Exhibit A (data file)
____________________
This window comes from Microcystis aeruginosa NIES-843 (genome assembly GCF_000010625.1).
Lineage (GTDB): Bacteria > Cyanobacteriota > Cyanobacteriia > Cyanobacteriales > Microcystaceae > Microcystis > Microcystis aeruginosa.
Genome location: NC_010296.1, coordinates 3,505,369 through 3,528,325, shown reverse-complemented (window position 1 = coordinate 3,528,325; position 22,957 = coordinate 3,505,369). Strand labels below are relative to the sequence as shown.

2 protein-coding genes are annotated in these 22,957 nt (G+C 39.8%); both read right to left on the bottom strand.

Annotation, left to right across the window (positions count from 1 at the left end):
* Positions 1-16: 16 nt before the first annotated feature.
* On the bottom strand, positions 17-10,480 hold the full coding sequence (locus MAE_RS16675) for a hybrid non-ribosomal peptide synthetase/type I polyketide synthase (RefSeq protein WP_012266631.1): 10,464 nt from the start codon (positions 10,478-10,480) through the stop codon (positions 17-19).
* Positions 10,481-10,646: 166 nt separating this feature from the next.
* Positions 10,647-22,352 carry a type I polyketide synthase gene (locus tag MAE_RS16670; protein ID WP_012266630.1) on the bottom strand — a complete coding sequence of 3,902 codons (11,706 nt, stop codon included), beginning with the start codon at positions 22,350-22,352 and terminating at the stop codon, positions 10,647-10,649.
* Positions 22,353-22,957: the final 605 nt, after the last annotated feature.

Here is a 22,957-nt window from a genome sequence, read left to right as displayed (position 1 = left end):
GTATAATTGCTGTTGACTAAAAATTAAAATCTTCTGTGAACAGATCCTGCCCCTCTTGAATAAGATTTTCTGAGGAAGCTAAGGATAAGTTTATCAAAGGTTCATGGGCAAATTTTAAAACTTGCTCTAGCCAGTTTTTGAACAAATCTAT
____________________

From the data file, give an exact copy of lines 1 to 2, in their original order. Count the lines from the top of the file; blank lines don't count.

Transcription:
This window comes from Microcystis aeruginosa NIES-843 (genome assembly GCF_000010625.1).
Lineage (GTDB): Bacteria > Cyanobacteriota > Cyanobacteriia > Cyanobacteriales > Microcystaceae > Microcystis > Microcystis aeruginosa.